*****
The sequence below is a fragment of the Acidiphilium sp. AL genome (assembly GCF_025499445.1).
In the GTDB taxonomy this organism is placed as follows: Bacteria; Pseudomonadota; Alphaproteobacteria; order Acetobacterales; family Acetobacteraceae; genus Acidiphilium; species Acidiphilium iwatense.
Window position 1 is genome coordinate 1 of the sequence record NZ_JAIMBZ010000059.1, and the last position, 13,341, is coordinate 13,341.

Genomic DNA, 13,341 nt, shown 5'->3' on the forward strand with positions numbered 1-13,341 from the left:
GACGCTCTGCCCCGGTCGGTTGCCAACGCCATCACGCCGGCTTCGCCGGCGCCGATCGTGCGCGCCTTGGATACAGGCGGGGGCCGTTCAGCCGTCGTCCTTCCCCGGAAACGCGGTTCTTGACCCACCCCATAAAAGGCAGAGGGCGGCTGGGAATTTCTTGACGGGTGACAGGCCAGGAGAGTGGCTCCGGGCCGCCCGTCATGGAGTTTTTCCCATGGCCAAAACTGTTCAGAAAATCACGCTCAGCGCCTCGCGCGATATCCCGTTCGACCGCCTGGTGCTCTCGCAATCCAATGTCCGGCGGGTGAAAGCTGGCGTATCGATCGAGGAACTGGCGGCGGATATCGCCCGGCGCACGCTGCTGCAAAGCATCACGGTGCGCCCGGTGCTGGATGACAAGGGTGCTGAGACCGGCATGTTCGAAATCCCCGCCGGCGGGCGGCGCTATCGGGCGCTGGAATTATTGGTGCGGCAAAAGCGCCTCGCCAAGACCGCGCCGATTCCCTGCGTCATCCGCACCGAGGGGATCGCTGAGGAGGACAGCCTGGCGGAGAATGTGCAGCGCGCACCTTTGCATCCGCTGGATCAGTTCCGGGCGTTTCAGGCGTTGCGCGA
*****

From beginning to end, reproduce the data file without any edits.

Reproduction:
The sequence below is a fragment of the Acidiphilium sp. AL genome (assembly GCF_025499445.1).
In the GTDB taxonomy this organism is placed as follows: Bacteria; Pseudomonadota; Alphaproteobacteria; order Acetobacterales; family Acetobacteraceae; genus Acidiphilium; species Acidiphilium iwatense.
Window position 1 is genome coordinate 1 of the sequence record NZ_JAIMBZ010000059.1, and the last position, 13,341, is coordinate 13,341.

Genomic DNA, 13,341 nt, shown 5'->3' on the forward strand with positions numbered 1-13,341 from the left:
GACGCTCTGCCCCGGTCGGTTGCCAACGCCATCACGCCGGCTTCGCCGGCGCCGATCGTGCGCGCCTTGGATACAGGCGGGGGCCGTTCAGCCGTCGTCCTTCCCCGGAAACGCGGTTCTTGACCCACCCCATAAAAGGCAGAGGGCGGCTGGGAATTTCTTGACGGGTGACAGGCCAGGAGAGTGGCTCCGGGCCGCCCGTCATGGAGTTTTTCCCATGGCCAAAACTGTTCAGAAAATCACGCTCAGCGCCTCGCGCGATATCCCGTTCGACCGCCTGGTGCTCTCGCAATCCAATGTCCGGCGGGTGAAAGCTGGCGTATCGATCGAGGAACTGGCGGCGGATATCGCCCGGCGCACGCTGCTGCAAAGCATCACGGTGCGCCCGGTGCTGGATGACAAGGGTGCTGAGACCGGCATGTTCGAAATCCCCGCCGGCGGGCGGCGCTATCGGGCGCTGGAATTATTGGTGCGGCAAAAGCGCCTCGCCAAGACCGCGCCGATTCCCTGCGTCATCCGCACCGAGGGGATCGCTGAGGAGGACAGCCTGGCGGAGAATGTGCAGCGCGCACCTTTGCATCCGCTGGATCAGTTCCGGGCGTTTCAGGCGTTGCGCGA